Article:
One of my foundational teachings from my research is that we women want (and need) our husbands to love us even when we are unlovely, while men need us to respect them even when they may make mistakes. But something that has become quite common these days, which especially calls for unconditional love and respect, is depression.
You would not believe the number of questions I get about this in my email inbox or at my events—depression seems almost as rampant as the common cold! The difference, though, is that the questions at my events usually arise from someone taking a circuitous route to come talk to me, privately, looking sideways to be sure no one is listening, and asking the question in a hesitant voice, as if it was shameful to be dealing with it! I always encourage them—hey, I have a history of depression-like illness in my own family, and it's nothing to be ashamed of. What it is, is something to be aware of and purposeful about!
We should always be aware of and do our best to meet the needs that are so important to our spouse (or a boyfriend/girlfriend), but it is especially important when that person is struggling with depression. Whether it’s deep, ongoing depression or a bout of depression associated with winter blues, post holiday “dips,” an episodic crash, or general cyclical blahs, you can make a HUGE difference for your spouse.
For sure, if the wife is struggling with depression, she especially needs the security of knowing that her husband is always going to be there for her—and that unconditional love is especially impactful if expressed in her “language” (see Gary Chapman’s book the 5 Love Languages). If it’s the husband struggling, then in my experience, what he most needs are demonstrations of how much you appreciate and respect him (you recognize what he does, you say “thank you for _____”, you show that you are confident in his decisions by trusting him when you want to criticize). Of course, that doesn't mean putting your brain on hold if there are things of real concern, but all too often we don’t recognize that stuff we disagree with is simply a difference of opinion!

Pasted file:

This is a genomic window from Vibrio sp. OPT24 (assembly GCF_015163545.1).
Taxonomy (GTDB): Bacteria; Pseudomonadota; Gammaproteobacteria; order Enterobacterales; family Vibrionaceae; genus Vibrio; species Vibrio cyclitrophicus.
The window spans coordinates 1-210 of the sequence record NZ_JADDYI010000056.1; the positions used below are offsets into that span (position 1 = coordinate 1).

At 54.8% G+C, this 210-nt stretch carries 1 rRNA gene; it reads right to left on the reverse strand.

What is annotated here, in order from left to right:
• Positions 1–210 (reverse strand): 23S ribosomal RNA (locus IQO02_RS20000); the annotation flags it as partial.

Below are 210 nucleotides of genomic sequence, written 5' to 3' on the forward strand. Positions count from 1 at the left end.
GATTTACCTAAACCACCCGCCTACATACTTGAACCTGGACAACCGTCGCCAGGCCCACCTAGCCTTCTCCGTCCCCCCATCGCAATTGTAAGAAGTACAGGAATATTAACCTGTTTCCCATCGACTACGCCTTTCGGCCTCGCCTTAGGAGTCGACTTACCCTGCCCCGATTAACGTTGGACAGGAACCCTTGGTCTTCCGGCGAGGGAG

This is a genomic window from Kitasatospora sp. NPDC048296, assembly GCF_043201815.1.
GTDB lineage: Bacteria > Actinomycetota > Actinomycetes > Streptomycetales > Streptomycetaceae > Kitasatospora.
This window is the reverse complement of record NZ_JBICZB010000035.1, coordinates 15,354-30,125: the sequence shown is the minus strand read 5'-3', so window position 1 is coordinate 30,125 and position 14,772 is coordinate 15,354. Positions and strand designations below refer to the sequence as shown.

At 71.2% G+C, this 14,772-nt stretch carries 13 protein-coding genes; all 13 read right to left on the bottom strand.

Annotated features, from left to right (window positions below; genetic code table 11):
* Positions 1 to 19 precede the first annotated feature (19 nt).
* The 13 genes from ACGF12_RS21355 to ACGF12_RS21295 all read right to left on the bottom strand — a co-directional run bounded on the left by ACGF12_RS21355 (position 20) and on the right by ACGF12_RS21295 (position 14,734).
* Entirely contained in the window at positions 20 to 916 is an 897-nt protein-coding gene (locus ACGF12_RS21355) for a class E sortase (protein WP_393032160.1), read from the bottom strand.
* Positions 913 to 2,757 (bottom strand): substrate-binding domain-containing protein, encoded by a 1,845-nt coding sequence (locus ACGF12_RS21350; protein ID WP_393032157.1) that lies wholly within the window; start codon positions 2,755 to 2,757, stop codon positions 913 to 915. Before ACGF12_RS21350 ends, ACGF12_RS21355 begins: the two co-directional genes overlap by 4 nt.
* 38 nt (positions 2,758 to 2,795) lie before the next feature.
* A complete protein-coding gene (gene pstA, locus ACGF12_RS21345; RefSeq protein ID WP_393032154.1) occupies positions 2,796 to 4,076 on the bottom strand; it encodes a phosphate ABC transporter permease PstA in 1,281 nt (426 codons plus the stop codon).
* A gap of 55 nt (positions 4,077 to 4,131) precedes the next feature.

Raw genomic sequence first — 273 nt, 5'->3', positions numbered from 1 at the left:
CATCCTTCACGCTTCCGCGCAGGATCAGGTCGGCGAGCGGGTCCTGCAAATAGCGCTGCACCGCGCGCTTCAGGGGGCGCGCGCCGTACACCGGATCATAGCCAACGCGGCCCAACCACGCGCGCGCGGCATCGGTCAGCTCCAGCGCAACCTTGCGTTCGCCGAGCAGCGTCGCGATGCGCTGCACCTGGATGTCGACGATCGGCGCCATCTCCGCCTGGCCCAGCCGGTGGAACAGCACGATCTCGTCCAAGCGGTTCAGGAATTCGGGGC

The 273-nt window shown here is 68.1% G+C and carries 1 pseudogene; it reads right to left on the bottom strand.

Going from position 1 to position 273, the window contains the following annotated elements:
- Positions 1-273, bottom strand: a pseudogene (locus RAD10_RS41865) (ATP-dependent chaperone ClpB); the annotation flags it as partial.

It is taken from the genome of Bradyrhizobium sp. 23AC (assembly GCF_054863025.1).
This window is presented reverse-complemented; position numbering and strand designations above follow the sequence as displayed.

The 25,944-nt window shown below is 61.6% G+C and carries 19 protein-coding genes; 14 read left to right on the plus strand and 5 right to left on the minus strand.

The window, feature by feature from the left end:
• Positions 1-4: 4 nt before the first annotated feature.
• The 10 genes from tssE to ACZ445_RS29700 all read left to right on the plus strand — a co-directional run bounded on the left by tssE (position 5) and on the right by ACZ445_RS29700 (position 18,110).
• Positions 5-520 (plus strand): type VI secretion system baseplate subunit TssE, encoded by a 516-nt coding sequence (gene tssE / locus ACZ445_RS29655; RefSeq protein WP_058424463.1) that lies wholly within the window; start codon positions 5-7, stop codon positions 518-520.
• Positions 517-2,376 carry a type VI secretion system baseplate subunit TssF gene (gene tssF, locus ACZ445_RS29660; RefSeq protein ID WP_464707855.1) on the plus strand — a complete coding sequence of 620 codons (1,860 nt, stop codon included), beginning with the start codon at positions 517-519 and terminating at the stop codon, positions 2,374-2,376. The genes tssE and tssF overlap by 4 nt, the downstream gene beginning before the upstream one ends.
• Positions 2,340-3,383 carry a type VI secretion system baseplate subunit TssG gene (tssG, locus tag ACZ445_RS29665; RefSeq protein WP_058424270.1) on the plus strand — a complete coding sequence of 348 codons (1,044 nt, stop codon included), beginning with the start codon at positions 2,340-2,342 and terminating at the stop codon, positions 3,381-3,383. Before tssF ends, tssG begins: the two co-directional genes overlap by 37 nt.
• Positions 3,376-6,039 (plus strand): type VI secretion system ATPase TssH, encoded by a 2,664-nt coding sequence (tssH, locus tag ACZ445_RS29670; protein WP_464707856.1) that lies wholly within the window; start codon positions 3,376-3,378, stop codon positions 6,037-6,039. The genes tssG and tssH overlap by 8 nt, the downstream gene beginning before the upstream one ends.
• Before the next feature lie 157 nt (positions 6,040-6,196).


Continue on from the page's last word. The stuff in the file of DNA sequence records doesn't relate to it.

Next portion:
Those little actions don’t change the clinical reality of course, if it is a true depression. If it is, I've seen in my own family the difference the care of a doctor makes! And of course, the spouse of a depressed person themselves needs support—that is a whole other article. But don’t overlook the impact that you can have on a loved one who really needs it.